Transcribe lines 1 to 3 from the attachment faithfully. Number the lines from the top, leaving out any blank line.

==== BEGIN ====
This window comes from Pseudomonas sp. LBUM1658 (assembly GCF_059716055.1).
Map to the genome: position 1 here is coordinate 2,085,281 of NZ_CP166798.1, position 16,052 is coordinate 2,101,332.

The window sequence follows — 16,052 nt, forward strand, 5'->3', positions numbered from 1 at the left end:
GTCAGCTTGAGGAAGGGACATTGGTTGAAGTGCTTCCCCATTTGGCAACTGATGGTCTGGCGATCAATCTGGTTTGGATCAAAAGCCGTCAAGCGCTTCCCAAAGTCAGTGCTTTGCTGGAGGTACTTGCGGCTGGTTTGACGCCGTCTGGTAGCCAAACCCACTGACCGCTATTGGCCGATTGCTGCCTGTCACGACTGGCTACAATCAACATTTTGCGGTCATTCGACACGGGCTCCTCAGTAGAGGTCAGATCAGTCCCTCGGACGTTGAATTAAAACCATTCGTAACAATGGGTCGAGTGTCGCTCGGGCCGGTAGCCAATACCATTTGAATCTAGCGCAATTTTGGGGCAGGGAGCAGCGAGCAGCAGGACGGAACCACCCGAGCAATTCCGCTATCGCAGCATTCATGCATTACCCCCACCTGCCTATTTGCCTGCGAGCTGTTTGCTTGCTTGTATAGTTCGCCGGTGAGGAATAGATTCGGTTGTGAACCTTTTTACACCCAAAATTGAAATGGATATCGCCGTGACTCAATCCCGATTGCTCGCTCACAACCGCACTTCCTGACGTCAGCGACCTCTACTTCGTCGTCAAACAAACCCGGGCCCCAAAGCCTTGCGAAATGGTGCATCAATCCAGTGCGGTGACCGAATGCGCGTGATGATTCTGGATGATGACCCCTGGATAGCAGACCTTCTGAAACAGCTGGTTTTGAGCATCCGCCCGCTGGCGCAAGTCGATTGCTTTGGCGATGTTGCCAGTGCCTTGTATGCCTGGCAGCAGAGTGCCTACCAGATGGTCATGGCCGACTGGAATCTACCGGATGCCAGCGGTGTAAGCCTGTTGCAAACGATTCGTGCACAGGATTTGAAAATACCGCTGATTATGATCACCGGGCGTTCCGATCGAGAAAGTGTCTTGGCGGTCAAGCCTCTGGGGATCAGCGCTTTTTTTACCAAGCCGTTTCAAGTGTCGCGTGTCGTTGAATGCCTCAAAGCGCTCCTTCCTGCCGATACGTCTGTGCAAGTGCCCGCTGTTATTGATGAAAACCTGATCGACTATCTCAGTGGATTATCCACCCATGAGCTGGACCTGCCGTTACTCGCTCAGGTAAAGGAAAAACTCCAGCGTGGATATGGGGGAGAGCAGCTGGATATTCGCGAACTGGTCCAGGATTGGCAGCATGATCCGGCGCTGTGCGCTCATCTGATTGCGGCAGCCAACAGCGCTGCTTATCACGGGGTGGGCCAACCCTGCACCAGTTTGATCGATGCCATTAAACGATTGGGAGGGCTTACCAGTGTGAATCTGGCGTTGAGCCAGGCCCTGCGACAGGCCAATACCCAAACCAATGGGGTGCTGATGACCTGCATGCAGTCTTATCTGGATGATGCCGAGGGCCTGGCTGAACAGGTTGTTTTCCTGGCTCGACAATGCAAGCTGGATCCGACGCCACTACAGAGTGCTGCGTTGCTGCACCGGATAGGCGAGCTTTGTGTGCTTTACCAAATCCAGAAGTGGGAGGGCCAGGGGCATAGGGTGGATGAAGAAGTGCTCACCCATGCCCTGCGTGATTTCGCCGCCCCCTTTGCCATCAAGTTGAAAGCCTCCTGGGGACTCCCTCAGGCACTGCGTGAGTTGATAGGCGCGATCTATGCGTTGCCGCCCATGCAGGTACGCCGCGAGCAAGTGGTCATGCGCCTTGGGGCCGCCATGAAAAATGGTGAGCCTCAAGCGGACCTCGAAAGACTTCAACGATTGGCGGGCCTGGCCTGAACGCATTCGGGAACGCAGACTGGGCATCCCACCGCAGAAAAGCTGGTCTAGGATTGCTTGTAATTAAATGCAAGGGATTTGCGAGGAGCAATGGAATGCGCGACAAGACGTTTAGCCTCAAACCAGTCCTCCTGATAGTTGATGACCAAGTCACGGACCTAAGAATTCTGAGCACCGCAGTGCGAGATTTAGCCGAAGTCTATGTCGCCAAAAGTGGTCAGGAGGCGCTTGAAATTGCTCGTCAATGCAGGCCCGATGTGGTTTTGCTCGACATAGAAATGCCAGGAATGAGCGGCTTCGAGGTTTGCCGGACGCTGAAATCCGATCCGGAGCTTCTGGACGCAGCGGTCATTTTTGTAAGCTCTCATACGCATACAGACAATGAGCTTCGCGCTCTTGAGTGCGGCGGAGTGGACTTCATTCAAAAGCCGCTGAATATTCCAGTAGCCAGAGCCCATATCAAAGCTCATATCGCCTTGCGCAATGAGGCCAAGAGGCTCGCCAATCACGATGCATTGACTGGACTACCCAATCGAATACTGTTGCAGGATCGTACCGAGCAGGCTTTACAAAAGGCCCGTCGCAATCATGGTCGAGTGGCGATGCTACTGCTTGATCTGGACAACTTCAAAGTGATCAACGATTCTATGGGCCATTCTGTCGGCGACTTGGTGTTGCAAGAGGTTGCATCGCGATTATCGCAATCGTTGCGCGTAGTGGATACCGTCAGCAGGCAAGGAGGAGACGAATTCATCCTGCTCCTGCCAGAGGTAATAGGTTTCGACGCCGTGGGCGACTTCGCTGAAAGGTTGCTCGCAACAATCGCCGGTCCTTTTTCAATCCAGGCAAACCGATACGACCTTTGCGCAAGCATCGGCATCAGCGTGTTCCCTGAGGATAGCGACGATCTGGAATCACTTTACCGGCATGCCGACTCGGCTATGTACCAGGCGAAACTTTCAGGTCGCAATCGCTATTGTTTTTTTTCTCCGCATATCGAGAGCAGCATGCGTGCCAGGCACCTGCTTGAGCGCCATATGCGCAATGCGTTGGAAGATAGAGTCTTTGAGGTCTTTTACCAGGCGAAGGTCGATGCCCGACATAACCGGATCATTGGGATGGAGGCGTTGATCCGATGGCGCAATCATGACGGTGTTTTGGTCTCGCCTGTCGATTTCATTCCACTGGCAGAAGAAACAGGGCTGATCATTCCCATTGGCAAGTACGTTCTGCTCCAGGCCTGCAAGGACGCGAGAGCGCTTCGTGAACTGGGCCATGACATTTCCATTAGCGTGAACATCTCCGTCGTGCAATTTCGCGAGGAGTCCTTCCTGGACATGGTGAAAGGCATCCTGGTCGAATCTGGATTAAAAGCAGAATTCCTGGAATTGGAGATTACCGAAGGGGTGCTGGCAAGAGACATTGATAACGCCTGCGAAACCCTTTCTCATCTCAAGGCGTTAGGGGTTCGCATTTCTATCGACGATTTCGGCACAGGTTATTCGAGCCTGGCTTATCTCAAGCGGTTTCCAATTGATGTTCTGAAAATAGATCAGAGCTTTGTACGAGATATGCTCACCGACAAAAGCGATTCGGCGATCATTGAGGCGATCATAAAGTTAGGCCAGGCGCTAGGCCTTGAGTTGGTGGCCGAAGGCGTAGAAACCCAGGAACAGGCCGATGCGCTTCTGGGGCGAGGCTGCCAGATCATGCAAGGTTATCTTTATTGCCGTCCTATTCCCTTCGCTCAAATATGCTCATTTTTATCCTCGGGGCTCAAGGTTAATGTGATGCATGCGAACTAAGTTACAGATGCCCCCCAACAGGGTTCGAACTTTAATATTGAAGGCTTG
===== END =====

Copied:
This window comes from Pseudomonas sp. LBUM1658 (assembly GCF_059716055.1).
Map to the genome: position 1 here is coordinate 2,085,281 of NZ_CP166798.1, position 16,052 is coordinate 2,101,332.

The window sequence follows — 16,052 nt, forward strand, 5'->3', positions numbered from 1 at the left end: